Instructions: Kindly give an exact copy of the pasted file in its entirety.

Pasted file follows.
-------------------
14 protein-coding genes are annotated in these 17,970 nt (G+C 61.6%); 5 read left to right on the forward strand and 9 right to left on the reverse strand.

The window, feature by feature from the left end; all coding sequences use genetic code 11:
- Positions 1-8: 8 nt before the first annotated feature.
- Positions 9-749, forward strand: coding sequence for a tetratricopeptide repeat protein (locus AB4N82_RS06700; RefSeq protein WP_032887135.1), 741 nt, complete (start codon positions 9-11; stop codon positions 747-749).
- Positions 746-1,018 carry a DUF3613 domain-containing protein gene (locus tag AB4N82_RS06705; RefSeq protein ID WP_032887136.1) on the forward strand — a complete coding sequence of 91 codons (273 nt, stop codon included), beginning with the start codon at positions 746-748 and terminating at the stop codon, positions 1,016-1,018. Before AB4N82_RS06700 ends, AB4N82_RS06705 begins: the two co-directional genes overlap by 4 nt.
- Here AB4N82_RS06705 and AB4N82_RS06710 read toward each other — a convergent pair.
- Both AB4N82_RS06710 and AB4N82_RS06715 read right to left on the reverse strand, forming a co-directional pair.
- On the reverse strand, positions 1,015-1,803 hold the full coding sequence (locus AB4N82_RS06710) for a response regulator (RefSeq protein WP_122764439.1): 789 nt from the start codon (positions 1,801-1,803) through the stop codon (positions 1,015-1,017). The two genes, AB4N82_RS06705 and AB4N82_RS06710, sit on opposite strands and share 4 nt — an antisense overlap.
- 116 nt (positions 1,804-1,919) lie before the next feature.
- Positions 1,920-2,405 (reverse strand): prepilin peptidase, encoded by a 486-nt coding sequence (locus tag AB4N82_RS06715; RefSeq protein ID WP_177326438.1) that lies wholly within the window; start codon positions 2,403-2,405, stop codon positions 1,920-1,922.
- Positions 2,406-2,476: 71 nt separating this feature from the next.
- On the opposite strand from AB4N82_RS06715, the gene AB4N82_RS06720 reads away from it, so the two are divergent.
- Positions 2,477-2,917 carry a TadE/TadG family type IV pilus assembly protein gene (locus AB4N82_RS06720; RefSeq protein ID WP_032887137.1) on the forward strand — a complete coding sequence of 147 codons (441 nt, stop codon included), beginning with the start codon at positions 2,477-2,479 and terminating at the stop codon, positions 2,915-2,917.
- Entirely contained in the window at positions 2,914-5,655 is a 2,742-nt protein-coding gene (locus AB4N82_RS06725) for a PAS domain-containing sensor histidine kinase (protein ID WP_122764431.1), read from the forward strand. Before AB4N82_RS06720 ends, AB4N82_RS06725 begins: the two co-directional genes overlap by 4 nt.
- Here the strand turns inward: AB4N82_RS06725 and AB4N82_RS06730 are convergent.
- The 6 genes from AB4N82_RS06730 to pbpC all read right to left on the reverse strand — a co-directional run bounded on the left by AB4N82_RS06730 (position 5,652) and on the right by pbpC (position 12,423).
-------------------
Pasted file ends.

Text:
14 protein-coding genes are annotated in these 17,970 nt (G+C 61.6%); 5 read left to right on the forward strand and 9 right to left on the reverse strand.

The window, feature by feature from the left end; all coding sequences use genetic code 11:
- Positions 1-8: 8 nt before the first annotated feature.
- Positions 9-749, forward strand: coding sequence for a tetratricopeptide repeat protein (locus AB4N82_RS06700; RefSeq protein WP_032887135.1), 741 nt, complete (start codon positions 9-11; stop codon positions 747-749).
- Positions 746-1,018 carry a DUF3613 domain-containing protein gene (locus tag AB4N82_RS06705; RefSeq protein ID WP_032887136.1) on the forward strand — a complete coding sequence of 91 codons (273 nt, stop codon included), beginning with the start codon at positions 746-748 and terminating at the stop codon, positions 1,016-1,018. Before AB4N82_RS06700 ends, AB4N82_RS06705 begins: the two co-directional genes overlap by 4 nt.
- Here AB4N82_RS06705 and AB4N82_RS06710 read toward each other — a convergent pair.
- Both AB4N82_RS06710 and AB4N82_RS06715 read right to left on the reverse strand, forming a co-directional pair.
- On the reverse strand, positions 1,015-1,803 hold the full coding sequence (locus AB4N82_RS06710) for a response regulator (RefSeq protein WP_122764439.1): 789 nt from the start codon (positions 1,801-1,803) through the stop codon (positions 1,015-1,017). The two genes, AB4N82_RS06705 and AB4N82_RS06710, sit on opposite strands and share 4 nt — an antisense overlap.
- 116 nt (positions 1,804-1,919) lie before the next feature.
- Positions 1,920-2,405 (reverse strand): prepilin peptidase, encoded by a 486-nt coding sequence (locus tag AB4N82_RS06715; RefSeq protein ID WP_177326438.1) that lies wholly within the window; start codon positions 2,403-2,405, stop codon positions 1,920-1,922.
- Positions 2,406-2,476: 71 nt separating this feature from the next.
- On the opposite strand from AB4N82_RS06715, the gene AB4N82_RS06720 reads away from it, so the two are divergent.
- Positions 2,477-2,917 carry a TadE/TadG family type IV pilus assembly protein gene (locus AB4N82_RS06720; RefSeq protein ID WP_032887137.1) on the forward strand — a complete coding sequence of 147 codons (441 nt, stop codon included), beginning with the start codon at positions 2,477-2,479 and terminating at the stop codon, positions 2,915-2,917.
- Entirely contained in the window at positions 2,914-5,655 is a 2,742-nt protein-coding gene (locus AB4N82_RS06725) for a PAS domain-containing sensor histidine kinase (protein ID WP_122764431.1), read from the forward strand. Before AB4N82_RS06720 ends, AB4N82_RS06725 begins: the two co-directional genes overlap by 4 nt.
- Here the strand turns inward: AB4N82_RS06725 and AB4N82_RS06730 are convergent.
- The 6 genes from AB4N82_RS06730 to pbpC all read right to left on the reverse strand — a co-directional run bounded on the left by AB4N82_RS06730 (position 5,652) and on the right by pbpC (position 12,423).